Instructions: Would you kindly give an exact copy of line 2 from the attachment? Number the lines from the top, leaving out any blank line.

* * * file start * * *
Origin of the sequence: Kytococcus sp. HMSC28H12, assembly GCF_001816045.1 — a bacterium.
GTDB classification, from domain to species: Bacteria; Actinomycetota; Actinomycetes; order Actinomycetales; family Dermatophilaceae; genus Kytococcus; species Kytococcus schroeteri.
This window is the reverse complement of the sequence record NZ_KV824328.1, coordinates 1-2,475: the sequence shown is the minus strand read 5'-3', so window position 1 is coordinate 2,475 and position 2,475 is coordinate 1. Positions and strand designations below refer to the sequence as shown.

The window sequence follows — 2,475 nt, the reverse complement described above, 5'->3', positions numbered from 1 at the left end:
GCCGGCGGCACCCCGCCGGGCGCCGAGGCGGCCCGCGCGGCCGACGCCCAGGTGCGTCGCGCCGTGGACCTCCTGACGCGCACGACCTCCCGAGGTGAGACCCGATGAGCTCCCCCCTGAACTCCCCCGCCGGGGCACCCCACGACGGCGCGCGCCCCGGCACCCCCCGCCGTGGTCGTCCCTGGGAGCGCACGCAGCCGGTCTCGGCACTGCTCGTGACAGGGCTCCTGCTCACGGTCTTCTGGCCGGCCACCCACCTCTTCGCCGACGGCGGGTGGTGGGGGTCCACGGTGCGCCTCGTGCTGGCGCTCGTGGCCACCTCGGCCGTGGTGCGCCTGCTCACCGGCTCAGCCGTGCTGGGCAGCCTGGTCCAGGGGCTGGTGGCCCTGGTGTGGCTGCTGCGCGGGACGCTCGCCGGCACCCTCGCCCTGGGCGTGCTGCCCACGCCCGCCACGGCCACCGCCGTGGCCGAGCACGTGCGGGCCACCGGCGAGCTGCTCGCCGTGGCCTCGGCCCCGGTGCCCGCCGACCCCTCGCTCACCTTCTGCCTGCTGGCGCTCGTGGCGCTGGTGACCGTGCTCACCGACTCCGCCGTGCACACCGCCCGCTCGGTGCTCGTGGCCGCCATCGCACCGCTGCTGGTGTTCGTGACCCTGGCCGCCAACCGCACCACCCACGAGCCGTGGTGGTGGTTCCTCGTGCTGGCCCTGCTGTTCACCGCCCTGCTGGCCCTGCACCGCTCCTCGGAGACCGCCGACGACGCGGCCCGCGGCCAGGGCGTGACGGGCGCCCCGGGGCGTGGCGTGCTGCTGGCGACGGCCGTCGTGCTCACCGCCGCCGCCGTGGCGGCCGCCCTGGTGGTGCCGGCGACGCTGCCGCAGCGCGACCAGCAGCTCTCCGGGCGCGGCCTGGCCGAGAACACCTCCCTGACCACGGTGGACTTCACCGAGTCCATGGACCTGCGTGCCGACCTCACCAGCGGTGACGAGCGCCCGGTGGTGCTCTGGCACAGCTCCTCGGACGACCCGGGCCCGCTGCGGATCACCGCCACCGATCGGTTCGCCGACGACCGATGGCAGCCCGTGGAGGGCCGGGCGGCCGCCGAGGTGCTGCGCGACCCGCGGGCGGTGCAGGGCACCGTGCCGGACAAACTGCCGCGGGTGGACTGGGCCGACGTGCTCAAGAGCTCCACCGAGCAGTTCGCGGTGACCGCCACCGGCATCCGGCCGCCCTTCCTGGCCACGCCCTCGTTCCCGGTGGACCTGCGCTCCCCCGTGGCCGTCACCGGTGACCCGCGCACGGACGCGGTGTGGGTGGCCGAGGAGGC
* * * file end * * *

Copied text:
GTDB classification, from domain to species: Bacteria; Actinomycetota; Actinomycetes; order Actinomycetales; family Dermatophilaceae; genus Kytococcus; species Kytococcus schroeteri.